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Britain goes all out to charm Asia
Publication Date : 30-04-2012
British Foreign Secretary William Hague was in town last week to deliver the second International Institute for Strategic Studies-Fullerton Lecture. His visit comes on the heels of British Prime Minister David Cameron's recent swing through Asia, taking in Myanmar, Malaysia, Indonesia, Singapore and Japan.
Last November, British Defence Secretary Philip Hammond attended the Five Power Defence Arrangements meeting in Singapore.
Later this year, Britain is dispatching to Asia its ultimate 'soft power' asset, Prince William and his wife Catherine.
This concerted flurry of British diplomatic activity suggests that - for all the media focus on United States President Barack Obama's 'pivot' to Asia and China's assertiveness in the Spratlys - other major powers such as Britain are also ratcheting up their regional presence.
Britain is also now seeking to accede to Asean's Treaty of Amity and Cooperation, just as the US and China have done.
In his address, Hague referred to a 'blitz' of senior British ministers traipsing through the region seeking to 'turbo-charge' ties. But what cards can Britain seriously bring to the table?
For one thing, Hague's speech rejected the notion of Britain in decline. Instead, his key message was that London is looking East as never before, and that for Asian states looking to Britain, they would find a willing and active partner.
Yet, rhetoric has to come up against hard reality: Britain today is long past its dominance at its imperial height. The Royal Navy does not even have an operational aircraft carrier now and it lacks the hard assets that the Pentagon is planning to redeploy to Asia.
While the Royal Navy still packs a lethal punch - it recently sent its latest Type 45 Daring-class destroyer and Trafalgar-class nuclear submarine to the Falklands on the 30th anniversary of Argentina's invasion of the islands - these assets are few and far between.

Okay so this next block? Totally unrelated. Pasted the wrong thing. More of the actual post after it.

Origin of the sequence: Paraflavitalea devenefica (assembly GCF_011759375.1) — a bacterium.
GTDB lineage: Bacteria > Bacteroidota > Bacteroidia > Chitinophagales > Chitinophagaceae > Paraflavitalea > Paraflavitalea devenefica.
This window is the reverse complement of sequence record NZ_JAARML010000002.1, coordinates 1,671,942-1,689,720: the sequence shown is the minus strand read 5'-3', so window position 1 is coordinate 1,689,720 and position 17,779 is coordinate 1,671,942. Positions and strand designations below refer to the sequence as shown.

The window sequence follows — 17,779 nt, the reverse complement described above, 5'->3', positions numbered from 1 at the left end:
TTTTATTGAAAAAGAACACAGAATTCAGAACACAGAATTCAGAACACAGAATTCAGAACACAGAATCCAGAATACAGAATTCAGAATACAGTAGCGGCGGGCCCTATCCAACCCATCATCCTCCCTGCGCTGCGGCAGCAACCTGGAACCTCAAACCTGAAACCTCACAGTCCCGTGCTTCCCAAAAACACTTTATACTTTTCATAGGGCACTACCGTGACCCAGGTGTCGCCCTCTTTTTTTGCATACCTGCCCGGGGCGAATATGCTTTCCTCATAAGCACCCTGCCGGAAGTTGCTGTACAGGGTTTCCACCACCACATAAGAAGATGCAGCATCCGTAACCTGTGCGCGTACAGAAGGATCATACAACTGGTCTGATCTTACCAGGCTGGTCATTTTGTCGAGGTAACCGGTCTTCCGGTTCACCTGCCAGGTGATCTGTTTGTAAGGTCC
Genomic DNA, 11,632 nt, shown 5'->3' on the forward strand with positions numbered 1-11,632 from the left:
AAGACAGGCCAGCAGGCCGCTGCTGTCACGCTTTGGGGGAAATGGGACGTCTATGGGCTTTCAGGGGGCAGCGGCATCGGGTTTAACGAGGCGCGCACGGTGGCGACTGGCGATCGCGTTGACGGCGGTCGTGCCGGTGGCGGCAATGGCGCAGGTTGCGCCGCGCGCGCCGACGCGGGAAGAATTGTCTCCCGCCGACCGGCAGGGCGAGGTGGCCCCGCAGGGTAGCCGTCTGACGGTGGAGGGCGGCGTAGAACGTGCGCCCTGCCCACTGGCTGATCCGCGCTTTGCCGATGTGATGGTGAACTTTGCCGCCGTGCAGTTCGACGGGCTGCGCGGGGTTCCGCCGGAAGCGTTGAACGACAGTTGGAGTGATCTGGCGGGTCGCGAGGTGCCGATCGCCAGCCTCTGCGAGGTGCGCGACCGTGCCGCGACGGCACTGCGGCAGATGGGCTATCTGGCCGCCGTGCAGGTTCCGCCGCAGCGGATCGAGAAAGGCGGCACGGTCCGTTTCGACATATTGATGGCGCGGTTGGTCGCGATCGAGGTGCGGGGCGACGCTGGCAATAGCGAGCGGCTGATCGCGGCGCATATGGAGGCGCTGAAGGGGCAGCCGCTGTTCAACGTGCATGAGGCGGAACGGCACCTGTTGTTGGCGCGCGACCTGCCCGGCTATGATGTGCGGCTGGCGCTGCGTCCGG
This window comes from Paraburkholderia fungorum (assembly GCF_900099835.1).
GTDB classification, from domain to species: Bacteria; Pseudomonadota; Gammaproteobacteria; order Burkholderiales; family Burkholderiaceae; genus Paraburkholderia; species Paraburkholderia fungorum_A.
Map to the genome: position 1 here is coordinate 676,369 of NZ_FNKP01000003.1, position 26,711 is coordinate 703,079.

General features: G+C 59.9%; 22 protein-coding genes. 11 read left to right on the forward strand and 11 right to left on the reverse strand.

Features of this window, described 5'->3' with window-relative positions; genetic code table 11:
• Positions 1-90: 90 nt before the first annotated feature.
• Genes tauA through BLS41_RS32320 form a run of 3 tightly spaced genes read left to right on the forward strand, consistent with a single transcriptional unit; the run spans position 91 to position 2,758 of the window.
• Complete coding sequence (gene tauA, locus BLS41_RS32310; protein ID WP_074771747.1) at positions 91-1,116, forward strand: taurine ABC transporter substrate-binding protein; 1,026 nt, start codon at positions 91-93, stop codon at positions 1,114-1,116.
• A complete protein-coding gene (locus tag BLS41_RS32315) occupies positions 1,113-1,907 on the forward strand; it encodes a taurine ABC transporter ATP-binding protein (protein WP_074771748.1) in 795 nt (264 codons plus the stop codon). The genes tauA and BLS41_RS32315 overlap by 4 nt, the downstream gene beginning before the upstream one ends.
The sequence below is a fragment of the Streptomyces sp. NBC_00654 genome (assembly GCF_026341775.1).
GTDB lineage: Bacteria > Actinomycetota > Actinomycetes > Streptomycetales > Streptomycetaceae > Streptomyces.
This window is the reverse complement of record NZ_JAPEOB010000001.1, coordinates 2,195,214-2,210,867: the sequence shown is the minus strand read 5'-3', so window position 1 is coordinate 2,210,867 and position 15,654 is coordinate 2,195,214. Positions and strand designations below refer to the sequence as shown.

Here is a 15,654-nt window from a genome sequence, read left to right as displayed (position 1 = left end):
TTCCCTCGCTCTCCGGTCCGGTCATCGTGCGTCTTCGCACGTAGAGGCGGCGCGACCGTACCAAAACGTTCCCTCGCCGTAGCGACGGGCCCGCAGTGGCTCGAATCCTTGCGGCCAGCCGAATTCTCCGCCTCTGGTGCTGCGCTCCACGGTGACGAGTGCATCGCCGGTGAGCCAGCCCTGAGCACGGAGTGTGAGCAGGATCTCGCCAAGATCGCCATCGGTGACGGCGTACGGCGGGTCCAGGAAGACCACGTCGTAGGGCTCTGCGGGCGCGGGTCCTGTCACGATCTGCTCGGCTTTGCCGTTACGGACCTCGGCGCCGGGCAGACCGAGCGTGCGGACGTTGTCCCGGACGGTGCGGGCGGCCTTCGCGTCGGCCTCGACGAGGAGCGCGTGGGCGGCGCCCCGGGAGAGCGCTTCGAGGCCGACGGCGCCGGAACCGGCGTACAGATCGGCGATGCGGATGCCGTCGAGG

Cameron's visit to Tokyo earlier this month is more suggestive of how Britain can still engage in regional security in spite of its much-diminished status. Defence blogs were abuzz with speculation that the talks would involve Britain more regularly deploying a hunter-killer submarine to the region.
More significantly, the visit came shortly after Tokyo relaxed its decades- long ban on weapons development with countries other than the US, with Cameron renewing London's commitment to promoting future cooperation between British and Japanese defence industries. A memorandum of understanding would be signed at the next meeting.
In effect, Tokyo has installed Britain as only the second nation, after the United States, with which it has formal defence cooperation.
British arms makers retain leading niche capabilities in howitzer and mine- clearing technologies; while aerospace companies such as BAE Systems and Rolls-Royce are world-class.
It is this emphasis on 'niche capabilities' that can help compensate for Britain's lack of physical military assets, a point that Hague referred to also.
Pointedly, he proposed a broad definition of security, far more encompassing than traditional military defence or rigid ideological blocs of the Cold War. As envisaged, Britain is looking for 'flexible partnerships', drawing on its substantial expertise in, for instance, cybersecurity.
At a time of drastic defence cuts, it is significant that London has decided to invest 650 million pounds in cybersecurity capabilities. Cybersecurity risks are now among the British government's 'Tier 1' threats.
Given Tokyo's recent experience of cyberattacks on its defence companies such as Mitsubishi Heavy Industries, there would be scope for expanded Anglo-Japanese cooperation in this aspect.
Similarly, Singapore's new National Cyber Security Centre set up last year would benefit from renewed engagement with British cybersecurity expertise. On other issues, like climate change, Britain has provided support for the Asean Working Group on Climate Change.
Hague's speech was titled 'Britain in Asia', but it could more accurately be called 'Britain re-engages Asia', given his vigorous and proactive description of British diplomatic forays.
London will reopen its embassy in Laos, shuttered since 1985; and Hague himself has visited Australia to re-energise ties since taking office, after a 16-year absence of visits by British foreign secretaries. After its retreat from 'East of Suez' in the 1960s, Britain has long been preoccupied with European affairs, the US alliance, and hot spots such as Iraq and Afghanistan.
As economic problems in the European Union have given renewed impetus to British efforts to look East, London's recent initiatives in Asia suggest that America is not alone in its refocus on Asia.